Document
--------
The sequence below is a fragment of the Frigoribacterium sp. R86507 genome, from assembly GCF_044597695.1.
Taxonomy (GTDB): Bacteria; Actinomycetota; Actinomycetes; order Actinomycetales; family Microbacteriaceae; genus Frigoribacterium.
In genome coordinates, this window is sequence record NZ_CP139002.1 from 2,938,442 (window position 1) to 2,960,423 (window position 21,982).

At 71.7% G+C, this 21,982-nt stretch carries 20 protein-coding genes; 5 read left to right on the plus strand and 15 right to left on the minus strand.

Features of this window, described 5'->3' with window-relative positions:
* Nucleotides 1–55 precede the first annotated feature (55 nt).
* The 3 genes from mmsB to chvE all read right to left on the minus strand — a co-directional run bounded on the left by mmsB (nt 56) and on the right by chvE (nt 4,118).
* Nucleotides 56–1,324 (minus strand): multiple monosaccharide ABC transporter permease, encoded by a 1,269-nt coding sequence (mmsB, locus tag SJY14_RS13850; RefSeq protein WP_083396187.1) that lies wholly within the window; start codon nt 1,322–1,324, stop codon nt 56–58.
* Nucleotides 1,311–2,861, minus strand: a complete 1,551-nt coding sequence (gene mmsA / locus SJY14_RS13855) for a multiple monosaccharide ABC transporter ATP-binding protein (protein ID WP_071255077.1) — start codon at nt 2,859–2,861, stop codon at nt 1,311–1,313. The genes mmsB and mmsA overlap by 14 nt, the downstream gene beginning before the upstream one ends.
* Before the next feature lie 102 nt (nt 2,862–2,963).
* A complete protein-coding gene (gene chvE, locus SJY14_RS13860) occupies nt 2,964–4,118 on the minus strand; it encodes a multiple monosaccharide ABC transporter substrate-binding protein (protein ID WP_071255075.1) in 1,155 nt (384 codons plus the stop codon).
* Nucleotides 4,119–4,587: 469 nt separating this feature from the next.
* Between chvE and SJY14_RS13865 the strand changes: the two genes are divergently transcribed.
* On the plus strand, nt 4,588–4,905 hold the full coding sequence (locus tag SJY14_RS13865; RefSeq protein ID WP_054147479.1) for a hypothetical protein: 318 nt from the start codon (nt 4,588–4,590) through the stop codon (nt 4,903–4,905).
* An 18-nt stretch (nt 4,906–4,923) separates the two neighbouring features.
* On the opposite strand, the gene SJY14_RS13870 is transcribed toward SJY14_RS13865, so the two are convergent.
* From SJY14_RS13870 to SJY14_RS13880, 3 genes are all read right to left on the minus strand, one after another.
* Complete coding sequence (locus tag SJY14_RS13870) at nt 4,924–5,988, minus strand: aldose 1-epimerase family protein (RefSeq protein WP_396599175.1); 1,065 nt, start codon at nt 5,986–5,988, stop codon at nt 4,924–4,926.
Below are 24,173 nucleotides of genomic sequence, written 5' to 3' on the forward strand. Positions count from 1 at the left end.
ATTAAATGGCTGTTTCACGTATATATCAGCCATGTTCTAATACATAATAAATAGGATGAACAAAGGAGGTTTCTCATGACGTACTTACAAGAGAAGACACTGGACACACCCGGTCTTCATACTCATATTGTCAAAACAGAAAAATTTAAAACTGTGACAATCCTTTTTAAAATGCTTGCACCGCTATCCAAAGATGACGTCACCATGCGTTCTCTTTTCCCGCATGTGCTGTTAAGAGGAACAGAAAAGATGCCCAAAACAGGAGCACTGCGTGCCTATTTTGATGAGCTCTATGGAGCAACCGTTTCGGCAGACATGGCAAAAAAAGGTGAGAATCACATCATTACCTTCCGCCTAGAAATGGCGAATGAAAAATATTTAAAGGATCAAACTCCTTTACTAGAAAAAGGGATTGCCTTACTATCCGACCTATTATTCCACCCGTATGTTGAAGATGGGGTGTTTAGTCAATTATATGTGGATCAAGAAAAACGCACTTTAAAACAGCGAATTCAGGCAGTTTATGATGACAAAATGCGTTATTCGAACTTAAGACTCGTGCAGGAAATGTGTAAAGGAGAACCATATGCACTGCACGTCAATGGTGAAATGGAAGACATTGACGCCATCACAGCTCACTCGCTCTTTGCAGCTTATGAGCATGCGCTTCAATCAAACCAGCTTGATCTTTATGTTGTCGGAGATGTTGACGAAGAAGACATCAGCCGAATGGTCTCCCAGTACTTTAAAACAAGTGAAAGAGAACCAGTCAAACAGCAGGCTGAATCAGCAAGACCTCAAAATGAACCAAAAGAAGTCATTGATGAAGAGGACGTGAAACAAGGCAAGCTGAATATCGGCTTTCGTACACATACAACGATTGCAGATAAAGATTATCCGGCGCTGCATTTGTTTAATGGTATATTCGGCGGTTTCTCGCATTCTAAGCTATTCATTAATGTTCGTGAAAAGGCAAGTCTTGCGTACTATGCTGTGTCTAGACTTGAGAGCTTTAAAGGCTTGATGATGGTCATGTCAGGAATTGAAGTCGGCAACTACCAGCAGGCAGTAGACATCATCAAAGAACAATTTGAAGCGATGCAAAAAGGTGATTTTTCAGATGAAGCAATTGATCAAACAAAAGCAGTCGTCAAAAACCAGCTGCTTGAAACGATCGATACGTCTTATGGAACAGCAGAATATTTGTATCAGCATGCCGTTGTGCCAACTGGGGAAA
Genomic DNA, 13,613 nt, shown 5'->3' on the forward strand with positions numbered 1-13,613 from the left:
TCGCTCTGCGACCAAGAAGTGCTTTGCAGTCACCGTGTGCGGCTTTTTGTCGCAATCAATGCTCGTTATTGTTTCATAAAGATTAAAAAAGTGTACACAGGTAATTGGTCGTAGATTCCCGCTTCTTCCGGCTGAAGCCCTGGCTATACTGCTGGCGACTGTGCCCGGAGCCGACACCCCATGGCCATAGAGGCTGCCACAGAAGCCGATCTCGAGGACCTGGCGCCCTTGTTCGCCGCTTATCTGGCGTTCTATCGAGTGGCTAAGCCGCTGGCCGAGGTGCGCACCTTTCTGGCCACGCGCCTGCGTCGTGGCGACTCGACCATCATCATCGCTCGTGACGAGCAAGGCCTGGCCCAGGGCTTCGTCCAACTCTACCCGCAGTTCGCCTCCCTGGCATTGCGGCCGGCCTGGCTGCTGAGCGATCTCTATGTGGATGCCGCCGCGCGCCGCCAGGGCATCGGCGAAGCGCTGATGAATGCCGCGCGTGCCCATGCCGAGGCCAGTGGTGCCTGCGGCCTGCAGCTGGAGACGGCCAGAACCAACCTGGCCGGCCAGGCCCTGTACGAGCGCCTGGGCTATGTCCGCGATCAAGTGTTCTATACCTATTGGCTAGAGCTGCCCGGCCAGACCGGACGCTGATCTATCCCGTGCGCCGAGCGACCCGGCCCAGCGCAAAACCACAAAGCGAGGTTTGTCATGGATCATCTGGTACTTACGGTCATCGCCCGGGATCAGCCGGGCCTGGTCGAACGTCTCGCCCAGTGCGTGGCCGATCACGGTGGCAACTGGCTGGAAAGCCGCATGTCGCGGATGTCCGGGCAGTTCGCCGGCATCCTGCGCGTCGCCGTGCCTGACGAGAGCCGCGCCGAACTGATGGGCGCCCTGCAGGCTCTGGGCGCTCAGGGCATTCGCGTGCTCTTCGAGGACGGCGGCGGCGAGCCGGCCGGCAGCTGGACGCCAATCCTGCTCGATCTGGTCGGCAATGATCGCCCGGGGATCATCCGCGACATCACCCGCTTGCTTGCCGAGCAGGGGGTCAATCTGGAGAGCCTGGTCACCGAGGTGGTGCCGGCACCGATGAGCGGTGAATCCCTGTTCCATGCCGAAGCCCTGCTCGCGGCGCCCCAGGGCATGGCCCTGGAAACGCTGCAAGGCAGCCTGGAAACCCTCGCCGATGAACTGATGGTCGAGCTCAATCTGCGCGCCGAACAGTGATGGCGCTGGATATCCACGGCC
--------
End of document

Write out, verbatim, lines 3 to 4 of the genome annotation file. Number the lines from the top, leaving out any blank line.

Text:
In genome coordinates, this window is sequence record NZ_CP139002.1 from 2,938,442 (window position 1) to 2,960,423 (window position 21,982).

At 71.7% G+C, this 21,982-nt stretch carries 20 protein-coding genes; 5 read left to right on the plus strand and 15 right to left on the minus strand.